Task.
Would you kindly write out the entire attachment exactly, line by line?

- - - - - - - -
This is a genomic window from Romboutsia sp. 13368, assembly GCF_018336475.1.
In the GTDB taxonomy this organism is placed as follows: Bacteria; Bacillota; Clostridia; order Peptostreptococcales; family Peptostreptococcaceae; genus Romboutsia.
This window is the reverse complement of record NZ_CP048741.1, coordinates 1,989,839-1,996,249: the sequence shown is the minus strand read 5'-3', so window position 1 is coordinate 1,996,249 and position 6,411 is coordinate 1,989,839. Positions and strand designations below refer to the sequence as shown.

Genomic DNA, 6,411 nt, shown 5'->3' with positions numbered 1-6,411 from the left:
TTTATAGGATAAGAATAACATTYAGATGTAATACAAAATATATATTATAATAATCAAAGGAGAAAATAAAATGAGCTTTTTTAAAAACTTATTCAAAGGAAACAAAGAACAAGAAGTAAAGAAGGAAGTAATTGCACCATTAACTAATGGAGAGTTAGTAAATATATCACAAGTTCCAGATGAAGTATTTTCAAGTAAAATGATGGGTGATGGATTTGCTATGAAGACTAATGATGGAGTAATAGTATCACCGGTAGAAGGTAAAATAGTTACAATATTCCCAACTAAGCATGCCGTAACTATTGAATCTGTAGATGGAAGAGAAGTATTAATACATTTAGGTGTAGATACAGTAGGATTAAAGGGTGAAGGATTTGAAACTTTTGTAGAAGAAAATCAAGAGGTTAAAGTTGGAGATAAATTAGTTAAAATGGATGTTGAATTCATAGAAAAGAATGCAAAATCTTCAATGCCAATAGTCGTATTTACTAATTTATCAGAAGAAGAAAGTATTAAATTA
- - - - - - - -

This is a genomic window from Romboutsia sp. 13368, assembly GCF_018336475.1.
In the GTDB taxonomy this organism is placed as follows: Bacteria; Bacillota; Clostridia; order Peptostreptococcales; family Peptostreptococcaceae; genus Romboutsia.
This window is the reverse complement of record NZ_CP048741.1, coordinates 1,989,839-1,996,249: the sequence shown is the minus strand read 5'-3', so window position 1 is coordinate 1,996,249 and position 6,411 is coordinate 1,989,839. Positions and strand designations below refer to the sequence as shown.

Genomic DNA, 6,411 nt, shown 5'->3' with positions numbered 1-6,411 from the left:
TTTATAGGATAAGAATAACATTYAGATGTAATACAAAATATATATTATAATAATCAAAGGAGAAAATAAAATGAGCTTTTTTAAAAACTTATTCAAAGGAAACAAAGAACAAGAAGTAAAGAAGGAAGTAATTGCACCATTAACTAATGGAGAGTTAGTAAATATATCACAAGTTCCAGATGAAGTATTTTCAAGTAAAATGATGGGTGATGGATTTGCTATGAAGACTAATGATGGAGTAATAGTATCACCGGTAGAAGGTAAAATAGTTACAATATTCCCAACTAAGCATGCCGTAACTATTGAATCTGTAGATGGAAGAGAAGTATTAATACATTTAGGTGTAGATACAGTAGGATTAAAGGGTGAAGGATTTGAAACTTTTGTAGAAGAAAATCAAGAGGTTAAAGTTGGAGATAAATTAGTTAAAATGGATGTTGAATTCATAGAAAAGAATGCAAAATCTTCAATGCCAATAGTCGTATTTACTAATTTATCAGAAGAAGAAAGTATTAAATTA